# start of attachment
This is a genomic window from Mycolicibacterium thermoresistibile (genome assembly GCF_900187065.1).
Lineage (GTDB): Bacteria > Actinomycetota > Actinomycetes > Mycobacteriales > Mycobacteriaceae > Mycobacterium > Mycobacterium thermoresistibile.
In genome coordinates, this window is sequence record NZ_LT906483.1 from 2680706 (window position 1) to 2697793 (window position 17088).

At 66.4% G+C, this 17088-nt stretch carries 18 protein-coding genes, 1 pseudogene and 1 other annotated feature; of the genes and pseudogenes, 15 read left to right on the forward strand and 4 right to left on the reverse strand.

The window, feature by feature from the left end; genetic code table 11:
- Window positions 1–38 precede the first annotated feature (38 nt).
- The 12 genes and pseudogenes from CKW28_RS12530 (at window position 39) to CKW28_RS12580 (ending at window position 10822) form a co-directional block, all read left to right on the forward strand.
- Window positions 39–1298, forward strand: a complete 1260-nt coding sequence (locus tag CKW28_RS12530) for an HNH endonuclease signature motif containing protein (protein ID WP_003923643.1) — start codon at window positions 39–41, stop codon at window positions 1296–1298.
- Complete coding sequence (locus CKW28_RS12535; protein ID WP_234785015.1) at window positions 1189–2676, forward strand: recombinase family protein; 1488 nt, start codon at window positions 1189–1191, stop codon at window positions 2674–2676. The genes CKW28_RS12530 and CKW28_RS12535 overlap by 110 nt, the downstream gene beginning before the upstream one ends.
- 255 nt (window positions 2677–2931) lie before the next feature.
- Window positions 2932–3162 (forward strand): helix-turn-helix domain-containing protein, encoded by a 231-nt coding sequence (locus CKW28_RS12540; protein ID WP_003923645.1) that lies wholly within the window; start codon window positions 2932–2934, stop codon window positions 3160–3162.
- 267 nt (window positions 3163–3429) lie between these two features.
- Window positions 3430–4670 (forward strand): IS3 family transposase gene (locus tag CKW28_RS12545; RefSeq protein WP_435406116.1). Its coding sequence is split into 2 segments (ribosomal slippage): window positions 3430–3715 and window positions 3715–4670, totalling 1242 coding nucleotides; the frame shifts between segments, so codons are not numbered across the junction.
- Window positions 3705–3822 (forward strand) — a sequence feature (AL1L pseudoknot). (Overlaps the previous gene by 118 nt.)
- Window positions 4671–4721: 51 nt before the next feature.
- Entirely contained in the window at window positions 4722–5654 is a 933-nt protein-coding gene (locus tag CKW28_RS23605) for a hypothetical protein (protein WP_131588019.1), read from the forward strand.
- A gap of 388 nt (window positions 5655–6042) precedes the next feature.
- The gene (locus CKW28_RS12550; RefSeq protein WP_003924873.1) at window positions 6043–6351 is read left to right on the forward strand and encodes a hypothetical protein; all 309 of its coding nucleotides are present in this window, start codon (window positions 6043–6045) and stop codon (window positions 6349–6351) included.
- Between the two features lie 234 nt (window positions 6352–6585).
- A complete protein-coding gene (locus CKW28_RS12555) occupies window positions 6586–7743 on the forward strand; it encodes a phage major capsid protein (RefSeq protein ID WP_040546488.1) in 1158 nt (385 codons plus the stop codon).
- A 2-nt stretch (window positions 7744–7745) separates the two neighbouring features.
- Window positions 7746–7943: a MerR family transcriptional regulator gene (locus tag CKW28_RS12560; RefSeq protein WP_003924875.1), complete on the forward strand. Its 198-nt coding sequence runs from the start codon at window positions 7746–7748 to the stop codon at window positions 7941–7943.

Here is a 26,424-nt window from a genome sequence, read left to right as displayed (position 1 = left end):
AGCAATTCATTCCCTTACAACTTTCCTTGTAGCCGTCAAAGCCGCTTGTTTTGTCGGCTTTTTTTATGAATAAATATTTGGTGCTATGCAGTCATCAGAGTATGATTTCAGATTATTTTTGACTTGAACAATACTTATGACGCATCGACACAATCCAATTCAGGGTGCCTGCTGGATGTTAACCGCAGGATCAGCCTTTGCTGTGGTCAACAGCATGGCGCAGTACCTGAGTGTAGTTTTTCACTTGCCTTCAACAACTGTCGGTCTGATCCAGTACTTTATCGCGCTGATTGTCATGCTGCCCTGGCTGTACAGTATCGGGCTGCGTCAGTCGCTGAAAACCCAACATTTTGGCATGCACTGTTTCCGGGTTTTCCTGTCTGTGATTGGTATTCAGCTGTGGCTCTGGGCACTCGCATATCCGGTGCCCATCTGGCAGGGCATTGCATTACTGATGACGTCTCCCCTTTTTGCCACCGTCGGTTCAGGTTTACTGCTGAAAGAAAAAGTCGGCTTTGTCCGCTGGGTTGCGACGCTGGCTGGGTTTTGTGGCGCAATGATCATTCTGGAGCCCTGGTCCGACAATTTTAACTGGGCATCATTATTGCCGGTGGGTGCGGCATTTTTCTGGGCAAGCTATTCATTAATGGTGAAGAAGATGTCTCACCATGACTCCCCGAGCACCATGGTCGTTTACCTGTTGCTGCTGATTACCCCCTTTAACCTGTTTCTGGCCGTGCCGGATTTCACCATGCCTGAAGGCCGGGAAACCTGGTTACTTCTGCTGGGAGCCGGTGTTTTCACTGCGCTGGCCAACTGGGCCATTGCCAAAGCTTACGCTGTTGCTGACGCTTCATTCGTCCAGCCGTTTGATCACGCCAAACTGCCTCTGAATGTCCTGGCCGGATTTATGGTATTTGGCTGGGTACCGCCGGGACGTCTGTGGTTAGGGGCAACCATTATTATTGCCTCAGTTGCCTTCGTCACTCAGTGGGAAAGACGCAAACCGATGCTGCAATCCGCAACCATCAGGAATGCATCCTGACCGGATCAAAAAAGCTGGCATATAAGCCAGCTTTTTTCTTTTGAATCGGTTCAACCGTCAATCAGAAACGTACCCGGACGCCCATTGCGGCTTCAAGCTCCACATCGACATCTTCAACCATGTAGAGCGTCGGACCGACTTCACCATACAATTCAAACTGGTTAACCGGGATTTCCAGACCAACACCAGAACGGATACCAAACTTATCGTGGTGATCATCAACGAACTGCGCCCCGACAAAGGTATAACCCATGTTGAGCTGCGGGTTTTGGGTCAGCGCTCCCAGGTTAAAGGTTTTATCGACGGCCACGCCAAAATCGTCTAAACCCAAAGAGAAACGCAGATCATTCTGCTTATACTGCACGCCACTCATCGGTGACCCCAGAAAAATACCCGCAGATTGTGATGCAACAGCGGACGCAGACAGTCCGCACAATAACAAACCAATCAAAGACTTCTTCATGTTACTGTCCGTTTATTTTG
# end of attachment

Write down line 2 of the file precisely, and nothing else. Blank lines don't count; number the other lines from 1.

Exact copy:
Lineage (GTDB): Bacteria > Actinomycetota > Actinomycetes > Mycobacteriales > Mycobacteriaceae > Mycobacterium > Mycobacterium thermoresistibile.